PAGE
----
Vice President Receives Woman of Substance Award
WINTERVILLE—For the past 10 years, Pitt Community College Vice President of Institutional Advancement Marianne Cox has gone about her work far removed from the spotlight and with little fanfare.
If it were up to her, that’s how things would always be. But on Wednesday, PCC capped off its annual Women’s History Month celebration with a virtual program that featured Cox receiving the college’s 2021 Woman of Substance (WOS) Award.
“I am truly honored to receive the Woman of Substance Award,” Cox said. “When I look at the lists of previous recipients and this year’s nominees, I am grateful to have even been considered for this honor, let alone receive it.”
“PCC is changing lives for the better every day, thanks to many amazing and dedicated employees, past and present, and I am so blessed to be able to see it firsthand and play a role in it.”
Cox, one of 10 WOS nominees, joined PCC in 2011 as coordinator of the VISIONS Career Development and Scholarship Program, which has helped more than 1,000 Pitt County high school students at risk of dropping out, receive diplomas and move into college and/or the workplace. She was named the program’s director in 2015 before being promoted in 2018 to assistant vice president of Institutional Advancement (IA).
As IA’s vice president since August 2019, Cox oversees an 18-member staff responsible for alumni relations, fundraising, marketing, media relations, scholarships and VISIONS.
Staff who nominated Cox for the WOS Award, which was established 20 years ago to recognize and encourage outstanding women role models on campus, cited her kindness, commitment to PCC and its students, work in the community and IA leadership. Each one of the staff members she supervises endorsed her nomination.
“Marianne’s taken 18 very different people and created a cohesive and supportive team, without anyone having to sacrifice who they are as a person,” said Tamsey Evans, PCC Resource Development/Donor & Data Specialist. “She shows love to everyone and encourages them to show love to others. She’s also very organized, takes copious notes during meetings, encourages ‘out-of-the-box’ thinking, and knows how to calm someone who’s upset.”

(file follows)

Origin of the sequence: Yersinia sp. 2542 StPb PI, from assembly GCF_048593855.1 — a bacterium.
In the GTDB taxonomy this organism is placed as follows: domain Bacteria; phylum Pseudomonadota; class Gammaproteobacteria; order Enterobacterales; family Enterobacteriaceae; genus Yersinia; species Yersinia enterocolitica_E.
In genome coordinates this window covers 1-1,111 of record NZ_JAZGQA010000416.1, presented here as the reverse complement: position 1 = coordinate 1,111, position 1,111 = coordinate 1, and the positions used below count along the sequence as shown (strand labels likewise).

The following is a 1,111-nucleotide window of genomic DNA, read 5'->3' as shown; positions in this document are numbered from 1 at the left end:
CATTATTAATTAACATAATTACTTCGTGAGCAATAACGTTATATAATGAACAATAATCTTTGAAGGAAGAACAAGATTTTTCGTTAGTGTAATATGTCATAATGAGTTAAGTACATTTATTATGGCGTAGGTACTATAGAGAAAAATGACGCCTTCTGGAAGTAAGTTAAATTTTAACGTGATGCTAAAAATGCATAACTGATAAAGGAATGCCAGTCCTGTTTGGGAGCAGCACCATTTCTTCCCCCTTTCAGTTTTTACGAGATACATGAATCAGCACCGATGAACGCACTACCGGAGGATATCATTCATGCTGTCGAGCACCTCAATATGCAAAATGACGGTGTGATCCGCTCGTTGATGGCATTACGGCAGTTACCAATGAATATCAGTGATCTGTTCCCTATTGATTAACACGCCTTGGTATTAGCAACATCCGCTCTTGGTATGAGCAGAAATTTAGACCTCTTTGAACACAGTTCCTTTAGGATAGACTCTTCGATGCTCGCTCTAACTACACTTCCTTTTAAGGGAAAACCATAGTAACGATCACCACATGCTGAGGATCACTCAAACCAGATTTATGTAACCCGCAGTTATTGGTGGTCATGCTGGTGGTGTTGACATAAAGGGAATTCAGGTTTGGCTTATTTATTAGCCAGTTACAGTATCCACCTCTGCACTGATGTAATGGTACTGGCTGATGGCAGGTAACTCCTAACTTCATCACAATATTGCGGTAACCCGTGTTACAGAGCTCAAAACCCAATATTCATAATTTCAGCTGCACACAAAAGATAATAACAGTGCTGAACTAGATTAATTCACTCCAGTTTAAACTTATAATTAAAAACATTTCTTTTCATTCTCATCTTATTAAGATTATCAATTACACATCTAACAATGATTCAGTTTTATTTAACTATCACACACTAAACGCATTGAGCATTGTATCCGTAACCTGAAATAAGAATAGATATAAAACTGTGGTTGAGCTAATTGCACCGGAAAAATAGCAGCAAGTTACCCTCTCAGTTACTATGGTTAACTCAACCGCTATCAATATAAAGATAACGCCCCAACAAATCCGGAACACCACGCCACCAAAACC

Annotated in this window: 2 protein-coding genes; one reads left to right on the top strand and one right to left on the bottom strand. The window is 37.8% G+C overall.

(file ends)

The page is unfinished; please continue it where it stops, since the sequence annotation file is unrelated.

PCC Marketing Director Jane Power agreed. “I have great respect for Marianne and her leadership style,” Power said. “She leads by example, with respect and empathy, and challenges us to be our best selves.”
In addition to supporting PCC Foundation staff throughout the pandemic, which has required significant changes to fundraising events and additional communication with donors, Cox assisted their efforts to secure a $2 million-matching donation from the Eddie and Jo Allison Smith Family Foundation for VISIONS by raising $1 million in 2019. She is continuously striving to improve internal campus communications, increase student access to technology needed for online courses, and is presently focused on getting construction of the Eddie and Jo Allison Smith Center for Student Advancement underway.
“In many ways, Marianne’s a lot like that proverbial duck swimming across a pond, appearing to glide across the water with little effort but paddling furiously below the surface to ensure whatever she’s working on gets her best effort and succeeds,” said PCC Media Relations Director Rob Goldberg. “She’s reluctant to accept credit for ‘wins,’ quick to accept blame and make amends when something goes awry, and even quicker to praise her colleagues.”
A Kentucky native, Cox and her husband, Joe, a college pastor with Covenant Church, have lived in Pitt County for more than 20 years. They have two grown children, Madeline and Hayden.
As a pastor’s wife and daughter of an elementary/middle school teacher and interdenominational minister, Cox’s record of community service is extensive. In addition to mission work in Jamaica and Nicaragua, she and her husband made their house a ‘home away from home’ for many college students prior to the pandemic.
One of Cox’s most significant contributions to the community, according to her husband, has been her work as a mentor to young women in her church.
“Marianne’s mentored generations of young ladies and remains in contact with each one of them to this day,” Joe Cox said. “To Marianne, mentoring is a major commitment, and she is a natural at knowing when to be by her mentee’s side in times of crisis and when to back off but remain in touch.”
Prior to the award presentation, Pitt’s women’s history program featured original poetry by PCC English Instructor Regina Garcia and a performance of “Sojourner Truth: A Legacy” by professional storyteller Sandra Jones. It also included a discussion of this year’s national Women’s History Month theme, “Valiant Women of the Vote: Refusing to be Silenced,” by Minerva Freeman, a voter registration and education advocate, and Jo Nicholas, president of the League of Women Voters of North Carolina.
In addition to Cox, this year’s WOS nominees were Chreatha Alston, Katrina Arnold, Angela Cline, Katherine Clyde, Julia Crippen, Happy Gingras, Gloristeen Roberson, Kim Waters and Shakeena White.